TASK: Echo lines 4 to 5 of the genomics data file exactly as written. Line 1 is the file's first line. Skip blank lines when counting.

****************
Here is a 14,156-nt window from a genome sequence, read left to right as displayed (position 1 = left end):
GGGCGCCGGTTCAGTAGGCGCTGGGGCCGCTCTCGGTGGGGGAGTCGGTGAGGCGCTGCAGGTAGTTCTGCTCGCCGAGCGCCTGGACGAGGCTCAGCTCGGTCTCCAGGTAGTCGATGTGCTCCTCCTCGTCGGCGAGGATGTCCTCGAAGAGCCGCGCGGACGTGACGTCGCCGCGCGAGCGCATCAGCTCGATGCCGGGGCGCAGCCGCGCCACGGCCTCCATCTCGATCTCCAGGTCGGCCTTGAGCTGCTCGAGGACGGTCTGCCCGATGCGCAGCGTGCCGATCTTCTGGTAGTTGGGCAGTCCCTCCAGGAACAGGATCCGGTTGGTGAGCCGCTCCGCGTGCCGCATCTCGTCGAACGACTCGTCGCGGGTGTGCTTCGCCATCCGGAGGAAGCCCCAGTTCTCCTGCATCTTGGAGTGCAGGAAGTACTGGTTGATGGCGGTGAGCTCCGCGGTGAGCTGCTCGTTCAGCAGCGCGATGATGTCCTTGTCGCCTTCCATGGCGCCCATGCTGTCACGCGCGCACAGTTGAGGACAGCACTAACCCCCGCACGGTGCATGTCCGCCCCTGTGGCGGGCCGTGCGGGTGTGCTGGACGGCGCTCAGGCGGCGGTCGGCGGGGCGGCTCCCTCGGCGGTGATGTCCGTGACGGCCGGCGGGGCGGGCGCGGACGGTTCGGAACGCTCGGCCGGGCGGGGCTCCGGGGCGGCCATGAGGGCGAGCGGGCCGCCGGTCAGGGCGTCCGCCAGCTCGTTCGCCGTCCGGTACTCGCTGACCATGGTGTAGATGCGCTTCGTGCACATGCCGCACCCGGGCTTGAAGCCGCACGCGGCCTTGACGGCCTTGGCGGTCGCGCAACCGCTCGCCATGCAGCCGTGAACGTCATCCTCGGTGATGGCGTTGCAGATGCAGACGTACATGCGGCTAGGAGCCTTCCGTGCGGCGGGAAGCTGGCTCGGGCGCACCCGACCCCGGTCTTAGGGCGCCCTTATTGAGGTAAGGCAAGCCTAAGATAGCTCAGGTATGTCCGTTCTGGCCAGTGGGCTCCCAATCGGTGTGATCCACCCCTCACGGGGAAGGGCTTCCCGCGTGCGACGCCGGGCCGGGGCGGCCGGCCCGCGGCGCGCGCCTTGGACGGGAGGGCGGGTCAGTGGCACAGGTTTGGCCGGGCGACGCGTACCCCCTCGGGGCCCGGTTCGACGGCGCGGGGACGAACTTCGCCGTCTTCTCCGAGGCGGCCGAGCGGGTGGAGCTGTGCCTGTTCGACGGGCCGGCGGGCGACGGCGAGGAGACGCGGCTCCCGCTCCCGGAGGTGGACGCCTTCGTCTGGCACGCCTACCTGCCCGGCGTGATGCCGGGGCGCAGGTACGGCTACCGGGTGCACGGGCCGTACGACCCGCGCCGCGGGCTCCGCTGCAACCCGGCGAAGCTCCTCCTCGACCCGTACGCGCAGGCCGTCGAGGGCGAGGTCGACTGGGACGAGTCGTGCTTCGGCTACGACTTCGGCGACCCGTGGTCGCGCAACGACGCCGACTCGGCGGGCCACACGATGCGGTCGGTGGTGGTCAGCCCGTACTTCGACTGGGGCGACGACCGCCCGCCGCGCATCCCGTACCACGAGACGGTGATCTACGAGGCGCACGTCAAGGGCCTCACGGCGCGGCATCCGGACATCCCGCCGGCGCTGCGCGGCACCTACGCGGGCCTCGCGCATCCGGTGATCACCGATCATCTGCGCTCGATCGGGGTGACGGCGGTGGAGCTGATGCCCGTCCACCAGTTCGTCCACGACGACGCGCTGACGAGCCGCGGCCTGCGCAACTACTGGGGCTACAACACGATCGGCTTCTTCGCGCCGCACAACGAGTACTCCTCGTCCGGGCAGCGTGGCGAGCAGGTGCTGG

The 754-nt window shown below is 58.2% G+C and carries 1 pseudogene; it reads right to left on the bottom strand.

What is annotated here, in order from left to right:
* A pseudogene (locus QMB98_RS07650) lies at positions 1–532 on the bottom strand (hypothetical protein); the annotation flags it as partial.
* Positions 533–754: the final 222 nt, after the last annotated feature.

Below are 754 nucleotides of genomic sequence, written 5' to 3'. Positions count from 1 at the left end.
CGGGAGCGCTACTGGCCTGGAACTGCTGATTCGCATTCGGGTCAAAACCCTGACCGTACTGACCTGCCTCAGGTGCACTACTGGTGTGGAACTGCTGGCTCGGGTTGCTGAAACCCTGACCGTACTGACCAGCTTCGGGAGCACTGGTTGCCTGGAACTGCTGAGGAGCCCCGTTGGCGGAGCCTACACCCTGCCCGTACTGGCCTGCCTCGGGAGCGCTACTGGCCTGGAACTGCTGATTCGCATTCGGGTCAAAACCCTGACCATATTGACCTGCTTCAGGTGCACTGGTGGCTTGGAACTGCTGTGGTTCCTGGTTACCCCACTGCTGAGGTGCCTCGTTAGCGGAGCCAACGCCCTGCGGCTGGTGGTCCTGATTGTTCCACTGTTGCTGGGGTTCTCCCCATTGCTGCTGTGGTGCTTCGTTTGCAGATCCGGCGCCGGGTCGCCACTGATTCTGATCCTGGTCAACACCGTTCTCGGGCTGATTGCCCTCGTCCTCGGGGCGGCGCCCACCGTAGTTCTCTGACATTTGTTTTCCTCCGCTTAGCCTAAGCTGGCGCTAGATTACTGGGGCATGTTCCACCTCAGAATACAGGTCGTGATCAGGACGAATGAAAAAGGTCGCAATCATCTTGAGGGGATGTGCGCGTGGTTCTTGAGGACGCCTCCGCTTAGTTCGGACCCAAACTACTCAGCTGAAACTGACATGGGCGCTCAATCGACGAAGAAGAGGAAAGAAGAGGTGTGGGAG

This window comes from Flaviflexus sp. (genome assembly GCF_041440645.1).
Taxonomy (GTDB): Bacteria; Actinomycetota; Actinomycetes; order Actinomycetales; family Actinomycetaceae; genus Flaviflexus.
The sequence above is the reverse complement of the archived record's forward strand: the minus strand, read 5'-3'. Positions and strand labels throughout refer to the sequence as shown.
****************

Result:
What is annotated here, in order from left to right:
* A pseudogene (locus QMB98_RS07650) lies at positions 1–532 on the bottom strand (hypothetical protein); the annotation flags it as partial.